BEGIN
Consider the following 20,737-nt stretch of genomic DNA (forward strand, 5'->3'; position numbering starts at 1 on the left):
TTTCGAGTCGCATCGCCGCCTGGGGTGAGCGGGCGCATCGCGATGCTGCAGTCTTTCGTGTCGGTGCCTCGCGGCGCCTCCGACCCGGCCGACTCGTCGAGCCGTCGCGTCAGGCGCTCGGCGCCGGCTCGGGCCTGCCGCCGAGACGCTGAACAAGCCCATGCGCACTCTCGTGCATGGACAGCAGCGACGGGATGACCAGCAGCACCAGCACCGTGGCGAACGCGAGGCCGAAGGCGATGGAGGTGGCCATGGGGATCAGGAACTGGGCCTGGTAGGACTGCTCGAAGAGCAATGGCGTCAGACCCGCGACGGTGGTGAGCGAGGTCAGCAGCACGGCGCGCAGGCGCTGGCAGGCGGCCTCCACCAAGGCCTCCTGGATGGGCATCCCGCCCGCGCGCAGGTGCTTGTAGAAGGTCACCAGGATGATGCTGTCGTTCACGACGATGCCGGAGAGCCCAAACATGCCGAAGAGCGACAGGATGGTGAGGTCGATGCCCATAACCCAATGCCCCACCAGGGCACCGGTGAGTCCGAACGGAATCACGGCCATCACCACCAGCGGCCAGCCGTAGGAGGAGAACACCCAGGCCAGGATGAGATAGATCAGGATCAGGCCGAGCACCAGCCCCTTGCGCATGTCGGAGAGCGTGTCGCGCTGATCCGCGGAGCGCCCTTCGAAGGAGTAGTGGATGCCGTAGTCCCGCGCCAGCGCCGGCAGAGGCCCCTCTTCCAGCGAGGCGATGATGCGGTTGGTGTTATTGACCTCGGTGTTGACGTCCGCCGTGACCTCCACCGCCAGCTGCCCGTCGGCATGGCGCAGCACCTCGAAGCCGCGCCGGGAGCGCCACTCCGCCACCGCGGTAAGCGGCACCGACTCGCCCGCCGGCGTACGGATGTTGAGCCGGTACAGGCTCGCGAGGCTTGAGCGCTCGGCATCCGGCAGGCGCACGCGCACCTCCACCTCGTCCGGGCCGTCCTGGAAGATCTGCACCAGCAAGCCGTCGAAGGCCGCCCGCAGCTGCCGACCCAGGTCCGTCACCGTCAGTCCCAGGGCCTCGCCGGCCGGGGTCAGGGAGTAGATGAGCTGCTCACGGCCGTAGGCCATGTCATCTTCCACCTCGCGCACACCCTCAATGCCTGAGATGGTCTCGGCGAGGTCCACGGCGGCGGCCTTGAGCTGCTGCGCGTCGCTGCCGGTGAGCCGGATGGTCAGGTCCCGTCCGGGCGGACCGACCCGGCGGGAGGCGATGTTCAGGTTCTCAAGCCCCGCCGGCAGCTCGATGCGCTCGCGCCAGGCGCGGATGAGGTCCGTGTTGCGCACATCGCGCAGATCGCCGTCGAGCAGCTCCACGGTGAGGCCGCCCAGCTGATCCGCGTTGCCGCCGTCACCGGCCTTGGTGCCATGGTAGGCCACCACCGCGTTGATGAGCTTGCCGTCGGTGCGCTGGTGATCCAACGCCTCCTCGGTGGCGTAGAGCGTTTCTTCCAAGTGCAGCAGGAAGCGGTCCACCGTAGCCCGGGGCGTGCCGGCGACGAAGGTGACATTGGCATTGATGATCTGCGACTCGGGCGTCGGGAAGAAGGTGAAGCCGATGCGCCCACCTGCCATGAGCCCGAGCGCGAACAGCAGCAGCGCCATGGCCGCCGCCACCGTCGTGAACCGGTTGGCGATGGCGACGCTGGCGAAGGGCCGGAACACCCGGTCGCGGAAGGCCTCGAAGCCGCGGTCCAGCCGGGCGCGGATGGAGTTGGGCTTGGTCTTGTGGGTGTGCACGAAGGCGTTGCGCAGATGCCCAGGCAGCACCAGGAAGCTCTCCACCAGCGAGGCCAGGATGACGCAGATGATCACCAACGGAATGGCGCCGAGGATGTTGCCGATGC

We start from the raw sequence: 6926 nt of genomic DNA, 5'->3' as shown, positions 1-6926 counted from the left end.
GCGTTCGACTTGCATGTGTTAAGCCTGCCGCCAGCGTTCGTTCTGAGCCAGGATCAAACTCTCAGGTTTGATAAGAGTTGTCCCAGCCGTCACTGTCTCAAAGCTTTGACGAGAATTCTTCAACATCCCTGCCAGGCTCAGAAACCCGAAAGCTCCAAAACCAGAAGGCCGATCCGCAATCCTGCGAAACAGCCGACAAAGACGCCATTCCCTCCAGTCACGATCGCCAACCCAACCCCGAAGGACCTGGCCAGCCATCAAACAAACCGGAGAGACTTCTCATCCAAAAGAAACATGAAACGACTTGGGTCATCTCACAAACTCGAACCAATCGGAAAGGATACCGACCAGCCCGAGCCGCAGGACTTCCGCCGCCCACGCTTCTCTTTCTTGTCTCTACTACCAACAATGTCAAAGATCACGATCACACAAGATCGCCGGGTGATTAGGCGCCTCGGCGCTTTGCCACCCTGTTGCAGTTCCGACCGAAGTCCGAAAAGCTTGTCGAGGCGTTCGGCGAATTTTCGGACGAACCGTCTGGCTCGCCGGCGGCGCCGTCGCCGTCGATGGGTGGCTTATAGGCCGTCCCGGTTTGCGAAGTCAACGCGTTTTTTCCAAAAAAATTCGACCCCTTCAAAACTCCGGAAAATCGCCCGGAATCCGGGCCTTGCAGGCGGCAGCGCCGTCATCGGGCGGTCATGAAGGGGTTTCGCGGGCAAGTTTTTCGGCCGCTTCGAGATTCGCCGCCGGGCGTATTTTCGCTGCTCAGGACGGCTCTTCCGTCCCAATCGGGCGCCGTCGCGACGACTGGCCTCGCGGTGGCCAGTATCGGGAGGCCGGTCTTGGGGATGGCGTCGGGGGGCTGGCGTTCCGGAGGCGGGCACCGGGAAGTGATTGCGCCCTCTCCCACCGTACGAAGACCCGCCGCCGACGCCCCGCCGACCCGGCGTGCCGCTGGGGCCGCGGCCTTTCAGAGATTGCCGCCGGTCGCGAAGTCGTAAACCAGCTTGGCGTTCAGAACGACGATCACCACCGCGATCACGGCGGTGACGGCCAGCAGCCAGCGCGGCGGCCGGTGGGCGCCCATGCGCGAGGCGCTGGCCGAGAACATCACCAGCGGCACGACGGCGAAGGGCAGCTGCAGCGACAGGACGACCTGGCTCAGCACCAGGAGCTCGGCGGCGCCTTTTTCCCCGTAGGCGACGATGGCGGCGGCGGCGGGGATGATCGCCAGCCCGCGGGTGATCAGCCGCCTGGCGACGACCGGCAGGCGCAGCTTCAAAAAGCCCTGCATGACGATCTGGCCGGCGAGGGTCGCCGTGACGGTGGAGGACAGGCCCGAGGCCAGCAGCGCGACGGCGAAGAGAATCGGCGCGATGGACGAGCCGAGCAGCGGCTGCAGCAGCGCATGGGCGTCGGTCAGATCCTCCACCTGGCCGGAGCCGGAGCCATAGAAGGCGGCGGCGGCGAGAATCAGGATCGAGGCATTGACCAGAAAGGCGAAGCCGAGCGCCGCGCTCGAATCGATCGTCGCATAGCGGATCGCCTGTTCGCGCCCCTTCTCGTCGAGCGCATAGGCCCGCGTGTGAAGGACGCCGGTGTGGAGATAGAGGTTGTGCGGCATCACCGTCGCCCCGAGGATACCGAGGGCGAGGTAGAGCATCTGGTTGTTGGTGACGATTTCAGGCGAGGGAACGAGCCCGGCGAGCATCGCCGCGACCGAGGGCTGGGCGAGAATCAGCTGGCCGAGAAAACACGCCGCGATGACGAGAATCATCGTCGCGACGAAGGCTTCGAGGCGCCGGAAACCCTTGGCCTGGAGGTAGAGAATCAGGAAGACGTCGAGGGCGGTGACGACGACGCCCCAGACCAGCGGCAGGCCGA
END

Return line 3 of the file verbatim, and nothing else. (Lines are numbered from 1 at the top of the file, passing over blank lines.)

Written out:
We start from the raw sequence: 6926 nt of genomic DNA, 5'->3' as shown, positions 1-6926 counted from the left end.